Nonetheless, I would argue that one of the most significant contributions of feminism to many disciplines and fields, including migration studies, is that it has disturbed the “natural flow”; the “natural flow” of things until recently consisted of male biases in scholarship and research, but a distorted sense of perpetuation and affirmation of pre-conceived notions of gender, women, sexuality, masculinity, femininity – including the needs, concerns, and experiences of women and men (such as in migration). Feminist scholarship has urged scholars to revise, re-evaluate, and challenge this conventional knowledge that was, and still is in many cases, rooted in assumptions, outdated knowledge of gender and sexuality, and unreal expectations of the place and position of each gender. As such, particularly in response to women’s joining male-dominated fields, the default, conventional, and historically-accepted perspectives that were seen as established facts are now being challenged, but that’s not just because women are in the picture now: it is indeed because if those who dominate these fields are challenging feminist (and/or women’s) perspectives, the question of objectivity tends to get more attention. That is, part and parcel of male privilege is that the knowledge, expertise, and conclusions of men get more attention than those of women’s; the knowledge of men is considered more objective than that of women’s. Male-dominated fields, for example, are generally considered more objective, more intellect-based, and more important (such as engineering and other scientific fields and disciplines). Women-dominated fields do not get such privilege and prestige (such as nursing, although this field is now attracting more males as well – and it will be interesting to see how the salaries of women and men change with time with more males entering the field). Thus, since more females have started engaging in more scholarship, objectivity is no longer as simple as originally thought after all; male perspectives are no longer the objective or preferred perspectives. Since men can no longer speak on behalf of women, and men’s perspectives of women’s experiences are no longer (or should no longer be) considered complete, authentic, or holistic but merely a perspective, men’s knowledge about women cannot be taken at face value. In response, however, when patriarchal knowledge challenges feminist or women’s knowledge and experiences and dismisses them as based on “emotion” rather than on “reason” or “logic,” feminists point to 1) the importance of experience as a significant mode of understanding, and 2) women’s knowledge and perspectives as equally valuable as men’s. As a result, if feminist epistemology is refuted, so must patriarchal epistemology—but we did not think to question or refute patriarchal knowledge until feminist knowledge started being produced. Thus, without feminism and feminist critiques of the ways gender is discussed or dismissed in most fields and disciplines, there’s no telling of how much longer patriarchal assumptions, expectations, and knowledge of women and other gendered minorities would have been remained the norm.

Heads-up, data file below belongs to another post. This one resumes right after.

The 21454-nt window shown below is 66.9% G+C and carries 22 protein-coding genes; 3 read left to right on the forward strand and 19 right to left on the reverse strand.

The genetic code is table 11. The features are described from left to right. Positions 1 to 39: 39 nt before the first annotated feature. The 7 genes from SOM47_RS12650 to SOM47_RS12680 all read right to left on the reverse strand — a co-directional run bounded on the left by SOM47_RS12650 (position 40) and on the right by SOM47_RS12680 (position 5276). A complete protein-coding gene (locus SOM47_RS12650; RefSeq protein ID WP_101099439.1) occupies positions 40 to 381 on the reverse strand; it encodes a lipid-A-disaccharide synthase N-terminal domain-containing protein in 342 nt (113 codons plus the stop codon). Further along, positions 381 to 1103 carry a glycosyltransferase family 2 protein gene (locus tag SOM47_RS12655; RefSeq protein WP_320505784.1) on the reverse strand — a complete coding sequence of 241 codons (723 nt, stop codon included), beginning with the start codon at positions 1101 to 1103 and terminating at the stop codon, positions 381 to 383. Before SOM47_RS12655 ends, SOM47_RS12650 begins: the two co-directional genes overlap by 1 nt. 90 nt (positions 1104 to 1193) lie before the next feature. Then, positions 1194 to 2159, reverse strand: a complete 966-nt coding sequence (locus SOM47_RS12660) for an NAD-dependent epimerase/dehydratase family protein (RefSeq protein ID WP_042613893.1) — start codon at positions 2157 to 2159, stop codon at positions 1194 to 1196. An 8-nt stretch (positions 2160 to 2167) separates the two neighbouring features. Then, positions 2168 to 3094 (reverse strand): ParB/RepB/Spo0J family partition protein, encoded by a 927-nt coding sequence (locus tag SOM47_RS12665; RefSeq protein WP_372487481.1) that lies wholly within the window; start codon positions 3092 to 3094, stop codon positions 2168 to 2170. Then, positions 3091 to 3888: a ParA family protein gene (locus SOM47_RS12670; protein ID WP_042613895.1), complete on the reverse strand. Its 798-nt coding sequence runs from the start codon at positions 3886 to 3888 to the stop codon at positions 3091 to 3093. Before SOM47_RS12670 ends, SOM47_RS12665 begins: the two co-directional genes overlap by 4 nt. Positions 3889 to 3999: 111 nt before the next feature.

Female-Headed Immigrant Households

[...] Pessar also points out something else that I am struck by: she quotes a California Silicon Valley assembly shop production manager and hiring supervisor that he seeks “small, female, foreign” workers for his company, adding that these women are infinitely grateful to be hired (Hondagneu-Sotelo, 23). Later, the author cites several studies that conclude that female-headed immigrant households have higher incidents of poverty than among similar conjugal units (ibid, 33). These two statements are intimately connected, and the former explains why the later is the case. Immigrant families headed by females are not poor because of some natural, inherent flaw in women’s leadership abilities but because they are exploited because of their circumstances. [...]

Identity and Migration and the case of Pashtun Afghans and Pashtun Pakistanis

Lastly, I appreciate the chapter on Soviet and Israeli Jewish immigrants in the United States because first, it addresses some of the gaps in migration studies with specific focus on gender, religion, class, and race; second, it complicates the situation of migrants: just because a group of migrants practice the same religion or belong to the same religion does not mean they will have the same experiences; instead, their experiences as U.S. immigrants are informed also by their national identities, their status in their home country, their socio-economic situation, their skin color, and other visible marks of differences. These two points are important to highlight because they remind us that the case of immigrants/migrants can never be simplified, but the many layers of their identity help us understand them better (though not yet fully). [...] It also reminds me of the case of the Pashtuns from Afghanistan and Pakistan—a group of immigrants who upholds the same religious values, belong to the same ethnicity and race, share a common history and language and traditions, but because they are from two different countries that are divided by a boundary that many Pashtuns deny (the Durrand Line, the boundary between Afghanistan and Pakistan), their experiences and concerns as immigrants in the U.S. are distinctly different. It would thus be a mistake to in any way suggest that “Pashtuns in the U.S.” or “Pashtun immigrants/migrants” have a certain set of experiences that are necessarily unique to them as Pashtuns when their national identities (i.e., as Afghans or Pakistanis) as well as the time period when they migrated are at least just as relevant and critical to their experiences.[...]

No comments:

Post a Comment

Dare to opine :)

Related Posts

Related Posts Plugin for WordPress, Blogger...